By Elizabeth Larcom, Graduate Student
and Charles Fisher, Principal Investigator - Pennsylvania State University
Lophelia pertusa is a Scleractinian (hard/stony) coral found throughout the world’s ocean. Lophelia is only found in cold water, at temperatures of 12ºC (53.6ºF) and below. This coral often occurs at depths greater than 200 meters (656 feet) down to over 2,000 meters (6,562 feet). Lophelia colonies often serve as habitat for numerous other organisms. As we are learning more about the distribution of Lophelia, we are also curious about its life history, including how fast it grows and how big it can get.
Life is said to move slowly in the deep and this often means organisms have slower growth rates and live longer than their shallow-water counterparts. Living over 2,000 years, deep-water black corals are among the oldest living organisms on Earth. They also grow very slowly at rates that can be lower than 8 micrometers (3.15x10-7 inches) in diameter per year.
Unlike most shallow-water corals, deep-water corals, including Lohpelia, do not contain photosynthesizing symbionts which contribute nutrition to growth. Despite this, and unlike most other deep-water corals, Lophelia appears to have growth rates that can be as high as some shallow-water coral species.
Other Techniques to Measure Growth Rates
The natural, deep, cold-water environment of Lophelia makes direct, continual monitoring and measurement of growth difficult. Scientists therefore use numerous and varied techniques to estimate the growth rate of Lophelia. Each technique has its unique advantages.
One method to measure growth looks at the amount of stable carbon and an oxygen isotope incorporated into coral tissues. This method has given growth rate ranges of 0.6-2.5 centimeters (0.24-0.98 inches) per year.
Sandra Brooke and Craig M. Young measured growth rates by collecting samples of Lophelia from the Gulf, staining them with Alizarin Red, returning them to the sea floor, and recollecting the same samples a year later. They measured growth rates to be approximately 2.44 millimeters (0.1 inch) per year, the slowest measurement obtained using any method.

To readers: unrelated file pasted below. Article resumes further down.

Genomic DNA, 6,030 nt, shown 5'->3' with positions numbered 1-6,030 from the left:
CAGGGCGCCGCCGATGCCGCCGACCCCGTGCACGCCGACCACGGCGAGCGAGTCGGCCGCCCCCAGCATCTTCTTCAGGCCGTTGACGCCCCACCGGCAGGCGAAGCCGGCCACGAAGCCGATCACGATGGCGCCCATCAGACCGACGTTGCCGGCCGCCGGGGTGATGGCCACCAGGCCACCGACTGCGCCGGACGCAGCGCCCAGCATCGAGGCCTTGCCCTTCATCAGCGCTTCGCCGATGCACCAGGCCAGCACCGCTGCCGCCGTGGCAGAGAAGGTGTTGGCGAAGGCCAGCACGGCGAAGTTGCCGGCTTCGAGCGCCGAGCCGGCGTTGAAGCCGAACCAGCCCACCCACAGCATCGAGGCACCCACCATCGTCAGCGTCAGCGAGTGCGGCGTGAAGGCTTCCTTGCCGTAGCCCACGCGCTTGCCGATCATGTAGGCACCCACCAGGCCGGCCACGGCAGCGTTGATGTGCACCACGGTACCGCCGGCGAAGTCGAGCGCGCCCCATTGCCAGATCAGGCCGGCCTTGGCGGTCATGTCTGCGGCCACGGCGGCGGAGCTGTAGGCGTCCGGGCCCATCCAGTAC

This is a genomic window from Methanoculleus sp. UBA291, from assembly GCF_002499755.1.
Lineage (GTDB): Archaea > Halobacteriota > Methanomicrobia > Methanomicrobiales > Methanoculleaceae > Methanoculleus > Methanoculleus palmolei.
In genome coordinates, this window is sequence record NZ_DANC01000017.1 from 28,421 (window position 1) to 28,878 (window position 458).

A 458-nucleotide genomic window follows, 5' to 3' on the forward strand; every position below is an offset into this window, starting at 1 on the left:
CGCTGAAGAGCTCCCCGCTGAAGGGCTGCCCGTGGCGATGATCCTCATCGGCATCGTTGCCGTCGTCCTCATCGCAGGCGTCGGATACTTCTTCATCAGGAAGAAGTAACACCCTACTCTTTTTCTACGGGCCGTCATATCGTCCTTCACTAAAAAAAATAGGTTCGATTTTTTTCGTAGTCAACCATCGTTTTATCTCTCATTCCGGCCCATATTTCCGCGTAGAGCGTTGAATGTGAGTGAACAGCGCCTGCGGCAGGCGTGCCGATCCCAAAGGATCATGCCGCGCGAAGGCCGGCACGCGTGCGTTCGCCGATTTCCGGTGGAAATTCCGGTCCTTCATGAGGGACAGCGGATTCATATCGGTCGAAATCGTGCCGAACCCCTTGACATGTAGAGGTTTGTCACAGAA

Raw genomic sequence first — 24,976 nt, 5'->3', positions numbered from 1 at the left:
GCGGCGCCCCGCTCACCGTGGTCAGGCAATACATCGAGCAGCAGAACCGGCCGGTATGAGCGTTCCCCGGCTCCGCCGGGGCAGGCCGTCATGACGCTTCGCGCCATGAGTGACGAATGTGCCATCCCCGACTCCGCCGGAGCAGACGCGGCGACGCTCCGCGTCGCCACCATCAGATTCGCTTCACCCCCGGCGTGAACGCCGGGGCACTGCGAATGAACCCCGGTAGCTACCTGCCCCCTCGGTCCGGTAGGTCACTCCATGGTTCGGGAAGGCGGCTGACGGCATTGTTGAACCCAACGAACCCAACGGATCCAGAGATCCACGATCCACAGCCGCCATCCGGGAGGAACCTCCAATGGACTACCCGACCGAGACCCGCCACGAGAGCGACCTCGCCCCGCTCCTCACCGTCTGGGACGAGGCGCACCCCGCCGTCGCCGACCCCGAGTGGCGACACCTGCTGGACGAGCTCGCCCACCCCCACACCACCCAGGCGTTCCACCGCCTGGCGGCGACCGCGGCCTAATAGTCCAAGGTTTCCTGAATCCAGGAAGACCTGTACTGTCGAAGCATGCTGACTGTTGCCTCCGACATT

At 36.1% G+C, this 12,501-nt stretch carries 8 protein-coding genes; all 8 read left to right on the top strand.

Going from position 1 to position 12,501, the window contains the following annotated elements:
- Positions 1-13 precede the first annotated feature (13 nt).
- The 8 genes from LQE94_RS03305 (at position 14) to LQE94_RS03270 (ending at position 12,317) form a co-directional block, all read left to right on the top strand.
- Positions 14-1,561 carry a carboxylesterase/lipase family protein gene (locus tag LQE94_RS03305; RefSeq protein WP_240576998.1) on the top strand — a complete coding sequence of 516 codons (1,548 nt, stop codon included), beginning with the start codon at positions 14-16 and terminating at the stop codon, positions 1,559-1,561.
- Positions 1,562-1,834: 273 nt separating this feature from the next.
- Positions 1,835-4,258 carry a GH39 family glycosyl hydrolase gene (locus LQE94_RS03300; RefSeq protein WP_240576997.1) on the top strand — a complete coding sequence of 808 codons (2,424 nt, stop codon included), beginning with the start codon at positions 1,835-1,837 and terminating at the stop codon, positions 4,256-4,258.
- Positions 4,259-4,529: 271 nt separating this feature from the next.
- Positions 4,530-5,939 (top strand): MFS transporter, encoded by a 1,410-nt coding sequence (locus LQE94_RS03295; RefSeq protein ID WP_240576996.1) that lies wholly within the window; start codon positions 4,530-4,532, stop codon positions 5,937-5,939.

Lophelia growth can also be measured in aquaria and studies show growth rates in the range of 0.5 – 1.7 centimeters (0.2- 0.7 inches) per year.
One other technique to measure coral growth rates, and the method used on this cruise, involves the use of human-made structures to estimate how fast Lophelia grows.
Though an indirect method, artificial structures afford a non-invasive and non-destructive way to measure and monitor coral growth over time in their natural habitat. Under the proper environmental conditions, Lophelia appears to thrive on artificial objects and has been documented growing on structures ranging from trans-Atlantic cables to shipwrecks and oil platforms.
If the date of structure submergence is known, such as when a ship sank or an oil platform was set in place, we can use the current size of attached Lophelia to extrapolate how fast the coral has grown to reach its current size in the amount of time since the structure submerged.
In the past, measurements of Lophelia were taken from pieces of coral broken off of the structure. Now we can get coral size measurements from video or photographs with an object of known size or lasers for scale.
In a previous study, Susan Gass and J.Murray Roberts used inspection video from oil platforms and gas installations in the North Sea to measure Lophelia colonies. They calculated growth rates of around 2.5 centimeters (0.98 inches) per year. But these corals were not at deep-sea depths.
Using similar techniques, this cruise will mark the first time that Lophelia will be purposefully filmed for measurement of growth rates on oil platforms deeper than 200 meters (656 feet). We are excited to see how our findings at deeper water in the Gulf of Mexico compare to previous studies.